For about five years now, I have noticed an increase in the use of sacred symbolism during performances of choral works. Most of this attention to sacred detail has been taking place at the University's music school here in Santa Barbara. But beyond the choral conducting classes, attention to sacred symbols seems to have increased among professional performers too. "The Tallis Scholars" for instance sought out a large Roman Catholic church to sing in locally. The female choral quartet "Anonymous 4" has determined when they arrive in February to sing in a "sacred space" at Our Lady of Mt. Carmel Church. Interestingly, Anonymous 4's repertoire will be Medieval Italian love songs, and not sacred works. Roughly half of Anonymous 4's performances will be held in "sacred spaces."
It seems that during the mid-1980's to the mid 1990's while I had been attending performances of sacred works, the usual performance stage for choral works and sacred music was the ubiquitous large public auditorium. It seems now that most of the choral concerts I attend are being held in large churches, and the more "gothic" and stony the better it seems. For concerts that are normally held in churches, such as those at the Carmel Bach Festival, performances held at the Basilica in Carmel seem to have moved to employ even greater symbolism in their concerts. The Carmel Bach Festival included a concert series of "Lutheran Chorales" and sacred symbolism was in full force. The concerts began with a processional with the choir carrying candles and huge banners, including a cross and Bach's crest, all while singing "Come, Holy Spirit, Come" (Luther, plainsong). The concert concluded with a choir recession, and no applause was given before, during or after the performance, as the concert goers left the Basilica in reflective silence.
I have noticed most of the University choral groups begin to move their sacred concerts from the Halls of the University, into old resonant churches. The last Bach concert I attended at the University's recital halls was in 1997; it was the Cantata "Christ lag in Todes Banden" (BWV 4) performed by the University's choral group "Polyhymnia" and directed by Dr. Alejandro Planchart. Since that time, Dr. Planchart's various choral groups (who specialize in Early Music) have begun to practice more authentic performances, with director Planchart adding liturgical chants and sung litanies to fill out the original settings. The concerts tend to be held in a variety of churches, ones that tend to compliment the type of music involved. Gregorian Chants for instance are held at the St Anthony's Seminary Chapel, a narrow stone building whose ceiling is 60 feet high at the transept, and is perfect for chant. Bach's St John's Passion is performed at the large and broadly spacious Presbyterian Church, and the Monteverdi Vespers are now performed in an older Methodist Church which has more traditional stained glass and 'intimately resonant' acoustics.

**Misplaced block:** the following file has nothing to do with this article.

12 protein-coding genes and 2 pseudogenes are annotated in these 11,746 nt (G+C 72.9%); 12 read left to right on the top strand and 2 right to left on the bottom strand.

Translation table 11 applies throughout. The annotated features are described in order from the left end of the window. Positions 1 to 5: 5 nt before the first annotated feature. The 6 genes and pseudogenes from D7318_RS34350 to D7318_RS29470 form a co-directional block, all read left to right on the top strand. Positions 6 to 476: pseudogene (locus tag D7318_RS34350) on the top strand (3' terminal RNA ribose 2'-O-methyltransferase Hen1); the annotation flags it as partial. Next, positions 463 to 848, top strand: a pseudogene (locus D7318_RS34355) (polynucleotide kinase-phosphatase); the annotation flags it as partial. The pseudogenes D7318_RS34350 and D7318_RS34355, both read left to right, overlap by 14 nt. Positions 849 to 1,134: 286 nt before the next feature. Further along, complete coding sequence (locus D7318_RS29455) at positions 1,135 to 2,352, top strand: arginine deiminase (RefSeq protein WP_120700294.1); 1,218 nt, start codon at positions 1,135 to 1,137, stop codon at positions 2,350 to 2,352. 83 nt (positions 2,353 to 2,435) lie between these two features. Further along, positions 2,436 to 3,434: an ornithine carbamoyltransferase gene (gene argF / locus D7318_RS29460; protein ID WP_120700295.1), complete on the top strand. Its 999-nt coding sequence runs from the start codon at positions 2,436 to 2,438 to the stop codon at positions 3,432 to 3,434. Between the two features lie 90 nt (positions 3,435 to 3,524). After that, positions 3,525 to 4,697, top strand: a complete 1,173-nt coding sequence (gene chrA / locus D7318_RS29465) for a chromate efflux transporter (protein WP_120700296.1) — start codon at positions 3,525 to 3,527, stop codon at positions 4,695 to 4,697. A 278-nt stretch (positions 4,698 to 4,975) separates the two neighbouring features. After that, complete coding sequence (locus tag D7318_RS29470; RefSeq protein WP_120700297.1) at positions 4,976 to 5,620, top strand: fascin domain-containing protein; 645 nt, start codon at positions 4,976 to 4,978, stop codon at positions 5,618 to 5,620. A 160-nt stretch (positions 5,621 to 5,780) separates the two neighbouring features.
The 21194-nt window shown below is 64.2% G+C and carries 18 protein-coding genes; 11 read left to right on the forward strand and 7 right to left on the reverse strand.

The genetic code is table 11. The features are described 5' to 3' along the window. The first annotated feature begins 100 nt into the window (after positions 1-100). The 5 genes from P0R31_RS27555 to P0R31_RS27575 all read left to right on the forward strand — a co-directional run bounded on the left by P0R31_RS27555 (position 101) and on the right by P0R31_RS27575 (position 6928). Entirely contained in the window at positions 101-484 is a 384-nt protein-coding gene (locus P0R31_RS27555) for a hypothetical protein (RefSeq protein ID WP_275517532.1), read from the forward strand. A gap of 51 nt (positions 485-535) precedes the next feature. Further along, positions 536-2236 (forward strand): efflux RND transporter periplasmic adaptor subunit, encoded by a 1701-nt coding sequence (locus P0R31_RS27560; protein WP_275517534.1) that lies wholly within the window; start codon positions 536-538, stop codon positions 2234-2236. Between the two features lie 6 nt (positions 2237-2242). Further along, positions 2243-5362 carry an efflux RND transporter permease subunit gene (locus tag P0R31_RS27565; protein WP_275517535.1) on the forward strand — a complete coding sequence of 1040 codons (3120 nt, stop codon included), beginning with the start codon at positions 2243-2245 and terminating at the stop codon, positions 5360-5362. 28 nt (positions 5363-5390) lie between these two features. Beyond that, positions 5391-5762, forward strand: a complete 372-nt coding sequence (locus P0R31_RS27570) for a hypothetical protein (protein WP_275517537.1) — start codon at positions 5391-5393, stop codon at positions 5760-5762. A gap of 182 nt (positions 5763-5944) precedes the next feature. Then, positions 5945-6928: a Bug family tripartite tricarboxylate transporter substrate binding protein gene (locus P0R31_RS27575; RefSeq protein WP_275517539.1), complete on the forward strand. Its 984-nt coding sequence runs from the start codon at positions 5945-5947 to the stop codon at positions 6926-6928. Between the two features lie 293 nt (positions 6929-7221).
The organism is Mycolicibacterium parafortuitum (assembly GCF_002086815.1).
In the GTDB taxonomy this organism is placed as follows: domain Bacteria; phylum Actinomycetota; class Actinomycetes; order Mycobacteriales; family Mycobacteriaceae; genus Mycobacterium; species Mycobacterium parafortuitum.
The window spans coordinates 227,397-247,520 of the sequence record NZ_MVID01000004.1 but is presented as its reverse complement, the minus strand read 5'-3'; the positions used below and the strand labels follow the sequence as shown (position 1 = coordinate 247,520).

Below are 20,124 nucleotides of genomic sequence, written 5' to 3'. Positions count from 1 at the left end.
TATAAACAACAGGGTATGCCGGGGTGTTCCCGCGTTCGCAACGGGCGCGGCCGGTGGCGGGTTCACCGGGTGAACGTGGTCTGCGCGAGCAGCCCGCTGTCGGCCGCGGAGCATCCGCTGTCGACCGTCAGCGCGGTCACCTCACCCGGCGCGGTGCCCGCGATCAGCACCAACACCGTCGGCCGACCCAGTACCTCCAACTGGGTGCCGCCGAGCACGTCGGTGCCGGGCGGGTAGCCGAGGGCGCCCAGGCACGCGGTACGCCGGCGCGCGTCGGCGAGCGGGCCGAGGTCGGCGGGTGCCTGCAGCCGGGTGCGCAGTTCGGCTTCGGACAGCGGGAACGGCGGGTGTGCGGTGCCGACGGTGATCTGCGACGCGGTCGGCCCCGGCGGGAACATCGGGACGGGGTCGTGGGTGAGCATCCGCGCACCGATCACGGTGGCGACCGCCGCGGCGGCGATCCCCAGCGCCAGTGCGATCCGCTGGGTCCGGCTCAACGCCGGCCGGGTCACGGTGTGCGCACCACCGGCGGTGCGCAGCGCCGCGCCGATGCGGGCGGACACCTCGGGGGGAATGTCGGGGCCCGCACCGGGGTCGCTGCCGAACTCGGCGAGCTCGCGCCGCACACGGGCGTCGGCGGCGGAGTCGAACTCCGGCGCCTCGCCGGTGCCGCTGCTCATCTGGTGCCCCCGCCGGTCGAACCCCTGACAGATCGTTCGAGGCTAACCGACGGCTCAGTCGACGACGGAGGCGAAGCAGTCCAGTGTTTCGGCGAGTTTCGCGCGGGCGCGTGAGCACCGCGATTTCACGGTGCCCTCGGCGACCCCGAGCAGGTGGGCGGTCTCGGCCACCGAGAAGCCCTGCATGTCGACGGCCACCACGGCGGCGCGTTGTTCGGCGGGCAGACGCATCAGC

The University's choral conductor Professor Dr. Marc Gervais also has employed more traditional and liturgical practices in his choral groups' performances. Recently his concert of 19th century German Motets was begun with the choirs singing procession into the church and singing recession out of the church, something that he told me afterward was new for the group, and that he would like to do from now on. This singing procession and recession caused the listener to focus on the music as 'it entered and left the building'. This certainly made it easier for the audience to begin
the concert in the right mood, and end their listening experience reflecting on all that they had heard.
It would be difficult to list all the extraneous instances of "the old" sacred practices coming back into use. I have seen them recently with the Thomanerchor's B Minor Mass DVD, where director Biller chants liturgics and litanies, and I have seen the Wiener Sängerknaben process on-stage recently singing Veni, Domine in Gregorian Chant, certainly a return to earlier practices. Concerts locally of choral works by Byrd, Mozart, Haydn, Brahms, Schumann, Bruckner, Palestrina, Monteverdi and others are treated to performances in sacred, resonant spaces with due attention to liturgical, artistic and reverential details.
In reflecting on the change to these more "authentic" performances over the last few years, it is interesting to think back to all those bland concert stages that I used to have to visit in order to hear this music, and I am now thinking it would be difficult to return to such places after having enjoyed the splendours of these fine churches. The "religious" aspect of these buildings and concerts seem not to be the controversial issue they were, say, 15 years ago. Perhaps there was no real controversy to begin with. For me it is definitely a change for the better. If Anonymous 4 wants to sing their Medieval Italian love songs in a church also, then more is better!
I know that boychoir directors such as Douglas have used sacred elements in their concerts and that processions are nothing new, but does anyone else see an increase in these traditional practices? I am wonder what others think about it if they have noticed. Such practices have definately helped to fill seats around here at least. Many church venue choral concerts are "standing room only" in this town, and regionally.